However, given the information that increasingly available screening condition assessment tools are presumed to provide (e.g. assorted statistical values related to wall thickness), or more specific conditions from other indirect measurements (e.g. maximum expected pit depth from soil parameters such as soil resistivity), this can be exploited by data correlation models as a constraint to provide a refined prediction of the pipe condition.

Figure 5. Step 2: apply the in-between model on a given area by integrating additional ca screening tool measurements.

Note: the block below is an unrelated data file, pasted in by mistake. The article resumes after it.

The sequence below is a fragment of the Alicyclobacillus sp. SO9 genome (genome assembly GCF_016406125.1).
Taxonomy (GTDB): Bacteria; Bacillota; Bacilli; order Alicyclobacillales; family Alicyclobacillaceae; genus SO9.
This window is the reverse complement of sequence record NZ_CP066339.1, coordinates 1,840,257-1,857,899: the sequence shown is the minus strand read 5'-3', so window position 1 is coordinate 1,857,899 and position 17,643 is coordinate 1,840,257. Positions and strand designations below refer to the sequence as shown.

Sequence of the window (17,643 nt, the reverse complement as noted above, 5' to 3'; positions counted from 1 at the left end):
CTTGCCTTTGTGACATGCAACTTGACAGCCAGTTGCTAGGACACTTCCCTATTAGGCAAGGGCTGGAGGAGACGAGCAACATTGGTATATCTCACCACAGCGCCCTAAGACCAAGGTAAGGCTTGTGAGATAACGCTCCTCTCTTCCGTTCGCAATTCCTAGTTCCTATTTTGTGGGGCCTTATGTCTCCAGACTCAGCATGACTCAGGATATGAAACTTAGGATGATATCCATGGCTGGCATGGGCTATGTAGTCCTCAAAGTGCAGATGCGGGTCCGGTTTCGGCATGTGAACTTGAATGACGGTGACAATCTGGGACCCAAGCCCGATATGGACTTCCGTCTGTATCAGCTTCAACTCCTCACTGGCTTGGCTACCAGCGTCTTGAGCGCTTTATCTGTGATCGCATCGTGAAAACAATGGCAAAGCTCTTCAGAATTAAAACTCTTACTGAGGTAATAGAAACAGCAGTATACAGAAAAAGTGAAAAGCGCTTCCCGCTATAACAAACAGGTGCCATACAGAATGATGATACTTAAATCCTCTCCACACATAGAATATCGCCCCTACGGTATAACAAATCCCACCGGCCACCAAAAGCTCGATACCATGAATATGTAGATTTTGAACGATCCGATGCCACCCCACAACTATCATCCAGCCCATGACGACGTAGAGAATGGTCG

Figure 5. Step 2: apply the in-between model on a given area by integrating additional ca screening tool measurements.

An example of the kind of results that could be expected from this process is depicted in Figure 5, where all samples shown illustrate possible scenarios of a given area of interest that satisfy the measured constraint (e.g. the average remaining wall thickness as measured by a screening CA tool for that section of the pipe).

Given the probabilistic nature of the proposed data­driven methodology and the phenomena itself, exact inference of the condition of the pipe at arbitrary locations along the length of the pipe is not really feasible.

However the strength of the framework proposed in this research lies in its ability to derive likely conditions gathered from large numbers of sample representations.